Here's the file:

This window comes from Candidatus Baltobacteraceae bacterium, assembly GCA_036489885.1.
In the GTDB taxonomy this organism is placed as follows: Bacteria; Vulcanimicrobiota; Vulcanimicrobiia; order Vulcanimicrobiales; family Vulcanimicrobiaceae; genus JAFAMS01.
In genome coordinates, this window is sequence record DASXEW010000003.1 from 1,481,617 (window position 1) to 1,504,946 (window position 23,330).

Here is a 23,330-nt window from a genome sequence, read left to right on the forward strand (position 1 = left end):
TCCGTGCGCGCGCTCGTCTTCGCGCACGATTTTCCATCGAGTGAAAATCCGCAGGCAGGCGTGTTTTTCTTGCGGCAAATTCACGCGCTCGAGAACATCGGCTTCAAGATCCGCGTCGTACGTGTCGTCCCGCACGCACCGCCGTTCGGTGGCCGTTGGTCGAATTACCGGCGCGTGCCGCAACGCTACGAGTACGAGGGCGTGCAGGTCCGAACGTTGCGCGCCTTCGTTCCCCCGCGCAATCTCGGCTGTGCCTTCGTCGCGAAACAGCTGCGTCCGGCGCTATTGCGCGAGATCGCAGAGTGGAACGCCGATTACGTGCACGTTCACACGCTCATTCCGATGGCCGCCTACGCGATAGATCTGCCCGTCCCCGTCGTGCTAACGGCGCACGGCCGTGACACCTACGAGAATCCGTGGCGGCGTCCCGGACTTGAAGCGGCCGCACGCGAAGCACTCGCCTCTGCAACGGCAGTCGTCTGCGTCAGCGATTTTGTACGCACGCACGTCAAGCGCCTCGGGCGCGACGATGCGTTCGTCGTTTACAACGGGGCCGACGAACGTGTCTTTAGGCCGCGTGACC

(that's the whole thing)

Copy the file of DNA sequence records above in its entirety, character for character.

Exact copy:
This window comes from Candidatus Baltobacteraceae bacterium, assembly GCA_036489885.1.
In the GTDB taxonomy this organism is placed as follows: Bacteria; Vulcanimicrobiota; Vulcanimicrobiia; order Vulcanimicrobiales; family Vulcanimicrobiaceae; genus JAFAMS01.
In genome coordinates, this window is sequence record DASXEW010000003.1 from 1,481,617 (window position 1) to 1,504,946 (window position 23,330).

Here is a 23,330-nt window from a genome sequence, read left to right on the forward strand (position 1 = left end):
TCCGTGCGCGCGCTCGTCTTCGCGCACGATTTTCCATCGAGTGAAAATCCGCAGGCAGGCGTGTTTTTCTTGCGGCAAATTCACGCGCTCGAGAACATCGGCTTCAAGATCCGCGTCGTACGTGTCGTCCCGCACGCACCGCCGTTCGGTGGCCGTTGGTCGAATTACCGGCGCGTGCCGCAACGCTACGAGTACGAGGGCGTGCAGGTCCGAACGTTGCGCGCCTTCGTTCCCCCGCGCAATCTCGGCTGTGCCTTCGTCGCGAAACAGCTGCGTCCGGCGCTATTGCGCGAGATCGCAGAGTGGAACGCCGATTACGTGCACGTTCACACGCTCATTCCGATGGCCGCCTACGCGATAGATCTGCCCGTCCCCGTCGTGCTAACGGCGCACGGCCGTGACACCTACGAGAATCCGTGGCGGCGTCCCGGACTTGAAGCGGCCGCACGCGAAGCACTCGCCTCTGCAACGGCAGTCGTCTGCGTCAGCGATTTTGTACGCACGCACGTCAAGCGCCTCGGGCGCGACGATGCGTTCGTCGTTTACAACGGGGCCGACGAACGTGTCTTTAGGCCGCGTGACC